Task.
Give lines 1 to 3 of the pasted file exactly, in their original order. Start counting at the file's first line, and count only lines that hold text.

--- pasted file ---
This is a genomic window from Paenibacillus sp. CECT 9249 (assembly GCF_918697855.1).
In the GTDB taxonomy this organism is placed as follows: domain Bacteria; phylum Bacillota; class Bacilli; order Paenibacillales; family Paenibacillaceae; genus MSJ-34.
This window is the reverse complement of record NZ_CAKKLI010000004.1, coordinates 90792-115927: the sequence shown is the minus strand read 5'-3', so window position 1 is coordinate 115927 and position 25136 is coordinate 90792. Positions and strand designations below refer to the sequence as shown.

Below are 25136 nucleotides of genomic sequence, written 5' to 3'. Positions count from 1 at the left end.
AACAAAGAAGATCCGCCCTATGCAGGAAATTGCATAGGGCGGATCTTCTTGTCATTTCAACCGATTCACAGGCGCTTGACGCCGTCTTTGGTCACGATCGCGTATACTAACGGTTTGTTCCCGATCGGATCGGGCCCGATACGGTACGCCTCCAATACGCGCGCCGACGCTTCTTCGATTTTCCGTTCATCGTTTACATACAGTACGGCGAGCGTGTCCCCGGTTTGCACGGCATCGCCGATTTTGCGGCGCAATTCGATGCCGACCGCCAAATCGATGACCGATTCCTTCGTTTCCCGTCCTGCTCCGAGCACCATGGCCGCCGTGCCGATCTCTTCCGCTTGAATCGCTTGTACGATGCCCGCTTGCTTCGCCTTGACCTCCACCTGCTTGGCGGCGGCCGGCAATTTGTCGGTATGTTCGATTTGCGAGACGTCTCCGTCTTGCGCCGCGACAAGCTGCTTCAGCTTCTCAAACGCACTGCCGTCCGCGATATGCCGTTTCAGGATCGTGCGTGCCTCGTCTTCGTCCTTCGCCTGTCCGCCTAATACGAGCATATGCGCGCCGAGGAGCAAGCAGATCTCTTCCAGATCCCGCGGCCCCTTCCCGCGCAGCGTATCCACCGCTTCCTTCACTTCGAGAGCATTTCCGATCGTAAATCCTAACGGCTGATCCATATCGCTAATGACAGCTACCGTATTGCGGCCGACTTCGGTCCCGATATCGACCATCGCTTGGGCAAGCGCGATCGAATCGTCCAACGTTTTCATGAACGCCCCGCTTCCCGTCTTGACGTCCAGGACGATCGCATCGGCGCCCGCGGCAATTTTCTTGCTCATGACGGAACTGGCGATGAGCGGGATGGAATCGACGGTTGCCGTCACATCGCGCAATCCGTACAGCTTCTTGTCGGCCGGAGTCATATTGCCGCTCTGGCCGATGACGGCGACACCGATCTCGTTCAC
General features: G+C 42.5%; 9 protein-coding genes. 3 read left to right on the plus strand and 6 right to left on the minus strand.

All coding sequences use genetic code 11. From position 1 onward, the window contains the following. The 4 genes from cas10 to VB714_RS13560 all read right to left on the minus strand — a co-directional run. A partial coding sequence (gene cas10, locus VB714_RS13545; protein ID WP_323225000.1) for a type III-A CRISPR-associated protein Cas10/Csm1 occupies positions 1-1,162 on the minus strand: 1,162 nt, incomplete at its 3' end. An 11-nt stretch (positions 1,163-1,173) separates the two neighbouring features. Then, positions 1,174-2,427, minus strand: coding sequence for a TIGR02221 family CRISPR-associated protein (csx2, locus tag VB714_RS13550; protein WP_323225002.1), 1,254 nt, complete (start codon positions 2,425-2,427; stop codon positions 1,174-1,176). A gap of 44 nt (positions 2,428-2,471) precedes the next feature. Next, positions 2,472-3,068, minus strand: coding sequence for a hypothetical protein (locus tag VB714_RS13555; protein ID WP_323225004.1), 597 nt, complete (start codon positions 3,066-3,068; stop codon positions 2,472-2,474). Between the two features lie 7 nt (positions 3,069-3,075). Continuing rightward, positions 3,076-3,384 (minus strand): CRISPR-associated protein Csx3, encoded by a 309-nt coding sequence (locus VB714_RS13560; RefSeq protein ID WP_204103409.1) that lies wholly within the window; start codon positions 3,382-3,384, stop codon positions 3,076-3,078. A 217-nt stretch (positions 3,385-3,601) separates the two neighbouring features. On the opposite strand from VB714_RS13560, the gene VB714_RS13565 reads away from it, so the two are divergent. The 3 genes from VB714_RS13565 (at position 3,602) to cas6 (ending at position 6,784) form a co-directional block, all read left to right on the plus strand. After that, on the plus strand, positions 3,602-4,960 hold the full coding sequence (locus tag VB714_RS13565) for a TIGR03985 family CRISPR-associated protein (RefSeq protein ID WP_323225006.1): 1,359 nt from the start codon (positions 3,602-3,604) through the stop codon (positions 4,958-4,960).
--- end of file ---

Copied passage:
This is a genomic window from Paenibacillus sp. CECT 9249 (assembly GCF_918697855.1).
In the GTDB taxonomy this organism is placed as follows: domain Bacteria; phylum Bacillota; class Bacilli; order Paenibacillales; family Paenibacillaceae; genus MSJ-34.
This window is the reverse complement of record NZ_CAKKLI010000004.1, coordinates 90792-115927: the sequence shown is the minus strand read 5'-3', so window position 1 is coordinate 115927 and position 25136 is coordinate 90792. Positions and strand designations below refer to the sequence as shown.